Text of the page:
The Czech Republic is a landlocked country in Central Europe, bordered by Germany, Austria, Slovakia, and Poland. With a developed industrial economy, the Czech Republic attracts many expatriates, especially to the capital city of Prague. Our latest Market Watch on the Czech Republic, produced in conjunction with Cartus’ Destination Service Provider, Inter Relocation, discusses the potential challenges that assignees may face when moving there.
Challenges for International Assignees
In the workplace, English speakers are increasing in the Czech Republic, especially amongst young people, but Czech remains the most widely spoken language. In fact, German and Russian are more common than English, because as a former communist nation, Czech Republic mandated that both languages be taught in schools.
TIP! Given the limits on English signage and speakers, language training is recommended to assignees and their families, who may find it a challenge to carry out tasks such as shopping or paying bills if they do not speak at least basic Czech.
The quality of property in Prague is of a good standard, but the biggest challenge in the country’s housing market is the limited number of properties located near international schools. Not only that, but because demand is high, so too are prices. Often, properties of the same standard, but located farther away from schools, are lower in price or offer more for the same cost.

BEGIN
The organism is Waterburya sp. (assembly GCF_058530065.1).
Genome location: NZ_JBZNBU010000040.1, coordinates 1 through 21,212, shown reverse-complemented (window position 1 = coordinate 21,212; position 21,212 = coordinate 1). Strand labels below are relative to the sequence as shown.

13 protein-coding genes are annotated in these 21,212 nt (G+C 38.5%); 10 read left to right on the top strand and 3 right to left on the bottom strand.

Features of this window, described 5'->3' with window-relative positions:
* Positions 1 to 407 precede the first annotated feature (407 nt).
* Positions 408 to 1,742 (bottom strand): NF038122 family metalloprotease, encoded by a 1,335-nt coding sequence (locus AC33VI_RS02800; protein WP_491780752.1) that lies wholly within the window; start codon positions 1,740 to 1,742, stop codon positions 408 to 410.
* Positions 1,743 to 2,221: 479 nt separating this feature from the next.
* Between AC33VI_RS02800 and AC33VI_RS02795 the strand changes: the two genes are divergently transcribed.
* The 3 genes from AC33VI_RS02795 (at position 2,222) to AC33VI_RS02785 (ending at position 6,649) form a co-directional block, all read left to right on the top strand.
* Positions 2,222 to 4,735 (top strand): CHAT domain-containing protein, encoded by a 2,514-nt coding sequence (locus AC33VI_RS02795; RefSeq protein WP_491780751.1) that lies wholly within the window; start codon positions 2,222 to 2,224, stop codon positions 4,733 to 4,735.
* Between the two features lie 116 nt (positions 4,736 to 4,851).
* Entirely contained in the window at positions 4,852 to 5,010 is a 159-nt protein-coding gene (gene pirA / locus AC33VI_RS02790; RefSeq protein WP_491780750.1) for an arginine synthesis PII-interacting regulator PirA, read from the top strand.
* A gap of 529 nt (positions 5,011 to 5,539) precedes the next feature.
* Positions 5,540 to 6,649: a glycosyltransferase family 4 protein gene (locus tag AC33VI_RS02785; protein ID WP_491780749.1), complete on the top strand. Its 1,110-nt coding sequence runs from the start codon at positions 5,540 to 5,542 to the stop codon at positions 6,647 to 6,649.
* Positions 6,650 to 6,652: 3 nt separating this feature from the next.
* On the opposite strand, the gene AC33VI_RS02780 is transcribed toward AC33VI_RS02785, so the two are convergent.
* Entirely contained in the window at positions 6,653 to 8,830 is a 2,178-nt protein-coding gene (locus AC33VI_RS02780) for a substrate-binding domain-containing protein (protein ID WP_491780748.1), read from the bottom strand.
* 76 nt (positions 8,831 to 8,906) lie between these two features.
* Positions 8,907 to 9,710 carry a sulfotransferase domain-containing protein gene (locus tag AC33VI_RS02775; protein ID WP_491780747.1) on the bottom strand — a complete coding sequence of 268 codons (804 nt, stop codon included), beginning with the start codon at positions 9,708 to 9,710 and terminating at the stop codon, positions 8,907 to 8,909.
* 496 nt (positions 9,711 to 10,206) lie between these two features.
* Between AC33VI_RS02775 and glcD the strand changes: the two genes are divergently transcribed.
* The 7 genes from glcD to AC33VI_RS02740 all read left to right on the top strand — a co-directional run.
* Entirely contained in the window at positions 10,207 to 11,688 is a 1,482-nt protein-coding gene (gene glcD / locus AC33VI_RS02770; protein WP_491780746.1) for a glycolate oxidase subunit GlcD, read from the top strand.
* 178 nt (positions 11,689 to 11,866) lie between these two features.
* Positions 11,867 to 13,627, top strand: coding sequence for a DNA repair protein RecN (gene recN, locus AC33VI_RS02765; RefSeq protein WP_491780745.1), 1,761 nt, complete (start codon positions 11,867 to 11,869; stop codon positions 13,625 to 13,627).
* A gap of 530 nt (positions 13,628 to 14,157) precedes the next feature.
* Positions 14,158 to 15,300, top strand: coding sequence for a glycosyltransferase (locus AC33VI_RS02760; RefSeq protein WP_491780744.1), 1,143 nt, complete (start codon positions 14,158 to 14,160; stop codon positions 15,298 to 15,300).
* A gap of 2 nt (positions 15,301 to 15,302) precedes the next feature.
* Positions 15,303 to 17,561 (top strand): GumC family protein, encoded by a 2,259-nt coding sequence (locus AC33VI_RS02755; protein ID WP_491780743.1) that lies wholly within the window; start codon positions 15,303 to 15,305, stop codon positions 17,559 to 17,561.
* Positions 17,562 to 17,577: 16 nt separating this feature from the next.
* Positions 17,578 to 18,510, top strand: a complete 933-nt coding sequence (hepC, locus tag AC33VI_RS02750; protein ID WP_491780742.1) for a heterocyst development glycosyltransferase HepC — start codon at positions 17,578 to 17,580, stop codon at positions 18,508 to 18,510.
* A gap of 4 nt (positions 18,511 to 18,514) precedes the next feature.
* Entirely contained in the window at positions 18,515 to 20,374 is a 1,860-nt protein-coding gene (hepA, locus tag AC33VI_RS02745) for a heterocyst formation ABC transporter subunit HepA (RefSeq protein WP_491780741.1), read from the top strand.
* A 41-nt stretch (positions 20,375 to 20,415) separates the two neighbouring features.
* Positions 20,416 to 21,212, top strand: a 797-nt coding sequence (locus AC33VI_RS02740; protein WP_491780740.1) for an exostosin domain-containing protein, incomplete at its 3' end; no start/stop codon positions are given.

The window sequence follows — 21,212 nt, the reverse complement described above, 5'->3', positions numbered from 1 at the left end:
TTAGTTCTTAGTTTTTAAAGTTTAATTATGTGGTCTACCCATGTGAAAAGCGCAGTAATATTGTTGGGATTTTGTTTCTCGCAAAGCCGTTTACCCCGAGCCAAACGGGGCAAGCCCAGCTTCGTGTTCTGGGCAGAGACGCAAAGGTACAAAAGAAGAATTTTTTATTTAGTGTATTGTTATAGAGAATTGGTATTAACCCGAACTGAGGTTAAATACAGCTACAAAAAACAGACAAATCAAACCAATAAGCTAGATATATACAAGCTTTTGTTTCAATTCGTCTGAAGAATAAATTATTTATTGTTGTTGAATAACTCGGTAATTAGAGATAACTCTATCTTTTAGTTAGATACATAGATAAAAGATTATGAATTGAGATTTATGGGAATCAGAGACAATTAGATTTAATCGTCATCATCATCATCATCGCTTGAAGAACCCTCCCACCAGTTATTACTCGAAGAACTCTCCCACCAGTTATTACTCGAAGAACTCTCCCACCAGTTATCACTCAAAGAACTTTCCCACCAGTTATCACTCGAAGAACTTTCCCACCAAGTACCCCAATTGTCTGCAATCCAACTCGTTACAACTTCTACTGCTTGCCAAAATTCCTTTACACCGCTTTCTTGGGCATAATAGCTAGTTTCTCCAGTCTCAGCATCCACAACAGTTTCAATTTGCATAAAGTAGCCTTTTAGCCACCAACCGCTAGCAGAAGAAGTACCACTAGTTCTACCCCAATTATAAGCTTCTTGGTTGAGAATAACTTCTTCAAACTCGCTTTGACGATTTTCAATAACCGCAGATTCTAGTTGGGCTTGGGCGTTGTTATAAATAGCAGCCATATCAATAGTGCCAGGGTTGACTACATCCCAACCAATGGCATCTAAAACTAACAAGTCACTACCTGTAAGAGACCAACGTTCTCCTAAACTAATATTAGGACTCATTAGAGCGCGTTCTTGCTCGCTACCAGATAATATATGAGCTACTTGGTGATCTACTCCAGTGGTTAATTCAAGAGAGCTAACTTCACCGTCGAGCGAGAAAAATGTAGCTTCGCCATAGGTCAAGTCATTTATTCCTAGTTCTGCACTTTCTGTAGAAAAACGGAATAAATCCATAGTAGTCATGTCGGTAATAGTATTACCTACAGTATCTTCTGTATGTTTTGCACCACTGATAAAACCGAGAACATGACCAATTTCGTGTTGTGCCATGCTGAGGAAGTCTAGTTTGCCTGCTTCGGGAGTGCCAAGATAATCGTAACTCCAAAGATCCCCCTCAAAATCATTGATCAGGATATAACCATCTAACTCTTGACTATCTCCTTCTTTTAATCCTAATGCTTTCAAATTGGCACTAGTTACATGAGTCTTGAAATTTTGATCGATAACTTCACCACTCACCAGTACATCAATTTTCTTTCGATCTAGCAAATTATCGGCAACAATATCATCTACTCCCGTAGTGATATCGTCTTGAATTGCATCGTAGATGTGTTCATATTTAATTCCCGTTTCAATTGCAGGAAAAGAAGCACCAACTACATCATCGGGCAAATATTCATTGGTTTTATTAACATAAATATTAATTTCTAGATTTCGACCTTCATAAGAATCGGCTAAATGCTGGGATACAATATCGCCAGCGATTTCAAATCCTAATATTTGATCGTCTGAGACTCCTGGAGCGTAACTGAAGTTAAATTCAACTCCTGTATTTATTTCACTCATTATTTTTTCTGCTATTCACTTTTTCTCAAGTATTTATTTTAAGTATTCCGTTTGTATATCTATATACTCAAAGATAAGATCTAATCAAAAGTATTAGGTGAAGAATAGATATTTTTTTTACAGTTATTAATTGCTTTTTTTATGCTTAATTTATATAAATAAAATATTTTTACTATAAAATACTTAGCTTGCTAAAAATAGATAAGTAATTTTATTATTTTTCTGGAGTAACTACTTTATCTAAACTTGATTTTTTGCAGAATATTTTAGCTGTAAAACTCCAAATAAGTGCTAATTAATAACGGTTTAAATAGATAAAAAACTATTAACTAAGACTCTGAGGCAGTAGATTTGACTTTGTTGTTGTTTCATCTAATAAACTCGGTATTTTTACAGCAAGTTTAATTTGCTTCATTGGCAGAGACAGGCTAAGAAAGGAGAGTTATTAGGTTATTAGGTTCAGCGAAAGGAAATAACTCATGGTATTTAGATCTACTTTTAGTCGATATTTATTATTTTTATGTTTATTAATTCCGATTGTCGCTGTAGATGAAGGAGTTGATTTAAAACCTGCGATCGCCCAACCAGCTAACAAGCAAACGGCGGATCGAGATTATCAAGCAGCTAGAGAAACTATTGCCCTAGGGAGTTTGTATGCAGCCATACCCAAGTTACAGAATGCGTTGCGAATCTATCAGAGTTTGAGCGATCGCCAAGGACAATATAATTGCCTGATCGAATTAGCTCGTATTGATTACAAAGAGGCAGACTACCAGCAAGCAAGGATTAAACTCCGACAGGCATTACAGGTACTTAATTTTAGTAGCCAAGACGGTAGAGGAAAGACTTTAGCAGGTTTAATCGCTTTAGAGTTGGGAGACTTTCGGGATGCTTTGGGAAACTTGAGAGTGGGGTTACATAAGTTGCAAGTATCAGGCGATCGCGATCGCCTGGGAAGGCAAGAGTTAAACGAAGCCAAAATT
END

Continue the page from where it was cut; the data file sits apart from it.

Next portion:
TIP! Let Cartus know as soon as moves to the Czech Republic are scheduled so that we have plenty of time to source the most cost-effective accommodation. You should also consider providing assignees moving with children with an adequate housing allowance that reflects the high prices for properties located near schools.
• The workplace can appear a little formal when compared with other Western countries.
TIP! Assignees should respect this attitude and also need to dress conservatively for the workplace.
• Locals are nearly always punctual and prefer good structure when working on projects or in meetings. Decision-making can often be slow and methodical.
TIP! Assignees should build in extra time to their project planning to ensure that the various levels of bureaucracy are completed.
• Managers may attempt to avoid delegation, although in ‘new-style’ Czech organisations, employee structures are flatter, with managers more willing to give responsibility to employees.
• The Czech Republic as a country can be rather bureaucratic, and the workplace is no exception. This is not too much of a problem in Prague, but outside the capital, long processes still remain.
TIP! Czechs seldom refer to people outside their circle of family and/or friends on a first-name basis. Assignees should wait for an invitation to be less formal before doing so. We recommend cross-cultural training for those moving to the country; the policy type you choose should reflect the length of the assignment and the assignee’s relocation experience.
As well as downloading the Czech Republic Market Watch, watch our Cartus On the Ground video on the Czech Republic, and view our Resource Page for additional information on moving to other world locations.